(Brochure: EPA420-F-95-011, January 1996; Poster: EPA420-H-95-002, January  1996) This bro-
chure and poster quote real people describing the reasons they telecommute, rideshare, ride a bus,
train, or bike, and participate in a compressed work schedule. These documents are aimed at being
distributed to commuters at work sites. The brochure and poster are designed as companion pieces to
locally developed materials, although they can also be used alone. (A diskette is available with both
the poster and the brochure to allow users to add their own local contact information to the docu-

TDM Case Studies and Commuter Testimonials
The Association for Commuter Transportation (ACT) published this document with funding by EPA's
Office of Mobile Sources, and support from EPA's Office of Policy and Program Evaluation.  Suc-
cessful transportation  demand management programs are described in  19 case studies. Commuter
testimonials cover the following areas: bicycle and pedestrian; compressed work week; guaranteed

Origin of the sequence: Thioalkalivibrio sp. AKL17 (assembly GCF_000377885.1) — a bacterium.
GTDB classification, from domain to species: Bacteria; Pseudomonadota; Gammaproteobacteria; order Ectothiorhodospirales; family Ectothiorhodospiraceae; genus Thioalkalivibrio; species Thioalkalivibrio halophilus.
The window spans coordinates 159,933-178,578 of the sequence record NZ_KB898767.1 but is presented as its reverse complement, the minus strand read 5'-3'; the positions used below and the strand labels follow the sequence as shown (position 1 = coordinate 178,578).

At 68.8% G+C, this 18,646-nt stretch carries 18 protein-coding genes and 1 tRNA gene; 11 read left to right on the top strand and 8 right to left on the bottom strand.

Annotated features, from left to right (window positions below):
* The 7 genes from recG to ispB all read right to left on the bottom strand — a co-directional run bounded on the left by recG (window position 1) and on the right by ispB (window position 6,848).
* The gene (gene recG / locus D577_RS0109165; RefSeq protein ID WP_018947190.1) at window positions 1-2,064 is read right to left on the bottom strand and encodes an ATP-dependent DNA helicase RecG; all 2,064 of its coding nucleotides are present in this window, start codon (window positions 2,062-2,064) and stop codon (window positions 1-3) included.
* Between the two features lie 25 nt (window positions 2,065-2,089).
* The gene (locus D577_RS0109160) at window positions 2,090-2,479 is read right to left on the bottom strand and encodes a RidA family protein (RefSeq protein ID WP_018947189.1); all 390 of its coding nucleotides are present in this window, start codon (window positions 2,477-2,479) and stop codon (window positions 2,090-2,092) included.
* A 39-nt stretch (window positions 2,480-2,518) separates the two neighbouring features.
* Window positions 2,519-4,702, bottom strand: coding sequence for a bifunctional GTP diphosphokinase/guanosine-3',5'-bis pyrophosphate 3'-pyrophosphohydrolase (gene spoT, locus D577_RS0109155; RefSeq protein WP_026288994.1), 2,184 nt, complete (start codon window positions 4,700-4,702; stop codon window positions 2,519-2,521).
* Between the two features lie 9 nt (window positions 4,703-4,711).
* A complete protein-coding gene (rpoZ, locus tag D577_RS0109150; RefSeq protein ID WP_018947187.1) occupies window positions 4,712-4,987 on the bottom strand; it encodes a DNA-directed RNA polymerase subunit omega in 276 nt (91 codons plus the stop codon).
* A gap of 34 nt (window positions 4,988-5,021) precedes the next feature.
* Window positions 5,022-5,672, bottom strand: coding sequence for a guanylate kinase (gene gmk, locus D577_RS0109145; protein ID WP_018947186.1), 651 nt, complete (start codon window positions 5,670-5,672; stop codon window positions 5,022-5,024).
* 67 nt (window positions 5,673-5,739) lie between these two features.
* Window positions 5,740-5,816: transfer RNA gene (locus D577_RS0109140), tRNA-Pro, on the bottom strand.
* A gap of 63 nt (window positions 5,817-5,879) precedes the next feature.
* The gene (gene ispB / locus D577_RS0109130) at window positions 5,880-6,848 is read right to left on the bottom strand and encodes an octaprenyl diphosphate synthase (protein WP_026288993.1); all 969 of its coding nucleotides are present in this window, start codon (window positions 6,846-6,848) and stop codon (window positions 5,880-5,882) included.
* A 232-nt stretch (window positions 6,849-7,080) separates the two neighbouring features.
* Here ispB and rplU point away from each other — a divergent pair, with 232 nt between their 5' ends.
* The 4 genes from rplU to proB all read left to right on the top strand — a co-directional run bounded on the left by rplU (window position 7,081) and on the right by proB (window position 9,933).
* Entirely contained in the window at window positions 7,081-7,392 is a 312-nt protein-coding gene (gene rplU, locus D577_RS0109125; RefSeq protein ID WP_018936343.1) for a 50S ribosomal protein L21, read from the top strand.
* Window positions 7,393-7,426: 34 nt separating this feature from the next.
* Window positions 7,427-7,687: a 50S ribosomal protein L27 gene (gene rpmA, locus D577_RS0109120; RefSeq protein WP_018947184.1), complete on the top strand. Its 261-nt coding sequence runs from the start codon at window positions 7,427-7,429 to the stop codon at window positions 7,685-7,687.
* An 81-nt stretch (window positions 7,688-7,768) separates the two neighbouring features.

ride home; ridesharing; telecommuting; and transit. (Available from ACT's TDM Institute at (202)
393-3497, and  on the TRAQ Website)

"It All Adds Up to Cleaner Air" Resource Toolkit
This resource toolkit is a collaborative effort between the U.S. DOT and the U.S. EPA. It is a compre-
hensive guide that provides practical advice on how to effectively use communications techniques
and the media to support transportation and air quality programs. It contains copies of the "It All
Adds Up to Cleaner Air" broadcast and print public service announcements, press materials, and
additional outreach resources. The collateral materials with the toolkit may be customized as appro-

priate to meet specific community needs. Electronic versions of all the documents are available on
the TRAQ Website. Further information on the broadcast public service announcements may be
received by calling the TRAQ Information Request Line.
 Transportation and Air Quality Fact Sheets
 Environmental Fact Sheets are relatively brief documents that summarize information about a